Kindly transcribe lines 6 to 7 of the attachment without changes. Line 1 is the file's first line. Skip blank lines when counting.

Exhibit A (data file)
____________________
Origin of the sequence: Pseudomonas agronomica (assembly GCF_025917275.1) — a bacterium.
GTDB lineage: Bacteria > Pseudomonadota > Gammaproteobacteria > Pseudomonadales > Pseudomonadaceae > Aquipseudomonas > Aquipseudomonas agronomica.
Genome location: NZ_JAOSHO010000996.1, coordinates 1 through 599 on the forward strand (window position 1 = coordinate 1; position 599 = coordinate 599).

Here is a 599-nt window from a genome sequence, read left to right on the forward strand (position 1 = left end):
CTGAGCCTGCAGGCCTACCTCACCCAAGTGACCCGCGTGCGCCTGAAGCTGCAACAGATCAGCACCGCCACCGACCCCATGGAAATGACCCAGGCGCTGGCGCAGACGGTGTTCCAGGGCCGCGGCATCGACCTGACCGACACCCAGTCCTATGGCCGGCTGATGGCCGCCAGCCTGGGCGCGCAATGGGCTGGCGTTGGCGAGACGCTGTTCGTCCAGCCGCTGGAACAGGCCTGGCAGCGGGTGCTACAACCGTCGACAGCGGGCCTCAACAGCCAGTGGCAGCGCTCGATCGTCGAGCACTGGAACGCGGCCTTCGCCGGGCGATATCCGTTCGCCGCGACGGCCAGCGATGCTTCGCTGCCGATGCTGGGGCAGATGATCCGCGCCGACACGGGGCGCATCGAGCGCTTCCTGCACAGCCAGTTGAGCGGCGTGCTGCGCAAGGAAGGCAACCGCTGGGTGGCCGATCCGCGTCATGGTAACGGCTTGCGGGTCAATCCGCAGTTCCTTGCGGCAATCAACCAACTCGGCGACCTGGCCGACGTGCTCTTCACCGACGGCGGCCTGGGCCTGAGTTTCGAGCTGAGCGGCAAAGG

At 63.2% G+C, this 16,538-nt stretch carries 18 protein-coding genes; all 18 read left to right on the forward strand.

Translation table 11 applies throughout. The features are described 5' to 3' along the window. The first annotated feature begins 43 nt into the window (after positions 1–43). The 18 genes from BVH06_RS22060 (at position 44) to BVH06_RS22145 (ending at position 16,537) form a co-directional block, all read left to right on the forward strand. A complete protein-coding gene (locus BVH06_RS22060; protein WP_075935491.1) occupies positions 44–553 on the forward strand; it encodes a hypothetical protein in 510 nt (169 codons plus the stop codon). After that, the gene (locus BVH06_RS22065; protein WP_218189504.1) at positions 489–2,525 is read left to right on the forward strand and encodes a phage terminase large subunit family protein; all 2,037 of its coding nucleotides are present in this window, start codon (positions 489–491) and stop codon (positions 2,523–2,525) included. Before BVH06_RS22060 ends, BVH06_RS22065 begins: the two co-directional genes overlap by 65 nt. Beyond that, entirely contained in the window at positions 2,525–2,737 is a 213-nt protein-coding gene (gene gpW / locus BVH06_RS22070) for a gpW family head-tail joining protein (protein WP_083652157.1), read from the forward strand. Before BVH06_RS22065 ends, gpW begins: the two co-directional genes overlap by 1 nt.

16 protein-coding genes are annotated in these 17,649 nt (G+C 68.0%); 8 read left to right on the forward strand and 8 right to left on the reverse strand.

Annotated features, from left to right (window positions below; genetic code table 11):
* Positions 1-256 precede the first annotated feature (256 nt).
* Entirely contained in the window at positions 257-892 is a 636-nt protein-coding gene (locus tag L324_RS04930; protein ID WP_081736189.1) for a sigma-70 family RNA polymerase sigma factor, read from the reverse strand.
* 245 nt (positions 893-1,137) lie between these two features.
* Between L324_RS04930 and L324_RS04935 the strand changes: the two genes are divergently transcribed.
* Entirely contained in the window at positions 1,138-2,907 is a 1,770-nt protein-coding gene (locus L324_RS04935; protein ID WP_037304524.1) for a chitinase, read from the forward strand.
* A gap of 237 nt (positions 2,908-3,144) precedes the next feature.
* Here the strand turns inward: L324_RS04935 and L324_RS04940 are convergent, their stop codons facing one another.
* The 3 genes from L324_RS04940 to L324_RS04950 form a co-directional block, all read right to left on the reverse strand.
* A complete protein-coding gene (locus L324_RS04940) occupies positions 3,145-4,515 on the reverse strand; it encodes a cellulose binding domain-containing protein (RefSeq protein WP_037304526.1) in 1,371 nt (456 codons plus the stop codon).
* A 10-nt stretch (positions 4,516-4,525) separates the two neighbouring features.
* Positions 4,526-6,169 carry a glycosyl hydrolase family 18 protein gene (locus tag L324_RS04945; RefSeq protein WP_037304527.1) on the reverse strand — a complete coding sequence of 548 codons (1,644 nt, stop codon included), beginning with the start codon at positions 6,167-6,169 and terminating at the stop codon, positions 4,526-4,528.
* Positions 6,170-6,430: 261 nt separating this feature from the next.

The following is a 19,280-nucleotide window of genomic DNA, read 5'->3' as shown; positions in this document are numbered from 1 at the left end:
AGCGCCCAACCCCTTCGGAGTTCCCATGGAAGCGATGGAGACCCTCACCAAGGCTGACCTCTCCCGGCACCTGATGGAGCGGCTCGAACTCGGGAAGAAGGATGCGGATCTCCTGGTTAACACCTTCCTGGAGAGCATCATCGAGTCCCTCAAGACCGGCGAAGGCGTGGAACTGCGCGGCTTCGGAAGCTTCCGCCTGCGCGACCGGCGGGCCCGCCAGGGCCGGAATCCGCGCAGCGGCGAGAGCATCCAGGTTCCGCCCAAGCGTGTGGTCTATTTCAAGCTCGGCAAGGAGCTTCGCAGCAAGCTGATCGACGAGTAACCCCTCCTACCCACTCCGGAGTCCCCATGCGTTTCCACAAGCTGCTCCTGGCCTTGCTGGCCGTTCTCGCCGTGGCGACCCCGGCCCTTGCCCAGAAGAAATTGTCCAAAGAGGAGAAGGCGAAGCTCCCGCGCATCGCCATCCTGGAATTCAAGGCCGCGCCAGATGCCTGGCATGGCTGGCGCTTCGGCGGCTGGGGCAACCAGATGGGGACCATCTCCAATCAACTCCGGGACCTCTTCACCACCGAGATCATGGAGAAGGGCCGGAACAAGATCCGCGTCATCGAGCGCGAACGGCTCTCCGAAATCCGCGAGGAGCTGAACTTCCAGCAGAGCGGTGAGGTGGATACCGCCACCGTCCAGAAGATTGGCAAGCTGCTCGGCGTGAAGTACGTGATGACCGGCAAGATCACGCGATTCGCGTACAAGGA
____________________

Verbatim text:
At 63.2% G+C, this 16,538-nt stretch carries 18 protein-coding genes; all 18 read left to right on the forward strand.

Translation table 11 applies throughout. The features are described 5' to 3' along the window. The first annotated feature begins 43 nt into the window (after positions 1–43). The 18 genes from BVH06_RS22060 (at position 44) to BVH06_RS22145 (ending at position 16,537) form a co-directional block, all read left to right on the forward strand. A complete protein-coding gene (locus BVH06_RS22060; protein WP_075935491.1) occupies positions 44–553 on the forward strand; it encodes a hypothetical protein in 510 nt (169 codons plus the stop codon). After that, the gene (locus BVH06_RS22065; protein WP_218189504.1) at positions 489–2,525 is read left to right on the forward strand and encodes a phage terminase large subunit family protein; all 2,037 of its coding nucleotides are present in this window, start codon (positions 489–491) and stop codon (positions 2,523–2,525) included. Before BVH06_RS22060 ends, BVH06_RS22065 begins: the two co-directional genes overlap by 65 nt. Beyond that, entirely contained in the window at positions 2,525–2,737 is a 213-nt protein-coding gene (gene gpW / locus BVH06_RS22070) for a gpW family head-tail joining protein (protein WP_083652157.1), read from the forward strand. Before BVH06_RS22065 ends, gpW begins: the two co-directional genes overlap by 1 nt.